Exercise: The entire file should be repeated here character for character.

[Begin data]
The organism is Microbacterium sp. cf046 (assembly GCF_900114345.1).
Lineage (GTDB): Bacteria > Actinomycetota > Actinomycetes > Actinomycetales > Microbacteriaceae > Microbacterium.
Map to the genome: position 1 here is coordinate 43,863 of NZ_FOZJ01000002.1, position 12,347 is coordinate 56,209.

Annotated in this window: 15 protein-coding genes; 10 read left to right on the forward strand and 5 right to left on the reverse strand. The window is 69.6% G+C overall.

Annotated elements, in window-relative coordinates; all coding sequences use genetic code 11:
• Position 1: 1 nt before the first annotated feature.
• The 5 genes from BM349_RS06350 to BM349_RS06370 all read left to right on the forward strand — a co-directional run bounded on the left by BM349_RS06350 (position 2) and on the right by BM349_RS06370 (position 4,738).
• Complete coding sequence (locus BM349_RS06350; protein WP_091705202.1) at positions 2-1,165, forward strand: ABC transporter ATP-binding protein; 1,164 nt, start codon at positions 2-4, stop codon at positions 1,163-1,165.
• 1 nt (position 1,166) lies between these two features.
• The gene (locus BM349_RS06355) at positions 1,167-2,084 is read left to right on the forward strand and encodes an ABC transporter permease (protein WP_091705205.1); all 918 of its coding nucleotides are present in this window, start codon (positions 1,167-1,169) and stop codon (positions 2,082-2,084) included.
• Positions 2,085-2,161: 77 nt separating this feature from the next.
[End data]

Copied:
The organism is Microbacterium sp. cf046 (assembly GCF_900114345.1).
Lineage (GTDB): Bacteria > Actinomycetota > Actinomycetes > Actinomycetales > Microbacteriaceae > Microbacterium.
Map to the genome: position 1 here is coordinate 43,863 of NZ_FOZJ01000002.1, position 12,347 is coordinate 56,209.

Annotated in this window: 15 protein-coding genes; 10 read left to right on the forward strand and 5 right to left on the reverse strand. The window is 69.6% G+C overall.

Annotated elements, in window-relative coordinates; all coding sequences use genetic code 11:
• Position 1: 1 nt before the first annotated feature.
• The 5 genes from BM349_RS06350 to BM349_RS06370 all read left to right on the forward strand — a co-directional run bounded on the left by BM349_RS06350 (position 2) and on the right by BM349_RS06370 (position 4,738).
• Complete coding sequence (locus BM349_RS06350; protein WP_091705202.1) at positions 2-1,165, forward strand: ABC transporter ATP-binding protein; 1,164 nt, start codon at positions 2-4, stop codon at positions 1,163-1,165.
• 1 nt (position 1,166) lies between these two features.
• The gene (locus BM349_RS06355) at positions 1,167-2,084 is read left to right on the forward strand and encodes an ABC transporter permease (protein WP_091705205.1); all 918 of its coding nucleotides are present in this window, start codon (positions 1,167-1,169) and stop codon (positions 2,082-2,084) included.
• Positions 2,085-2,161: 77 nt separating this feature from the next.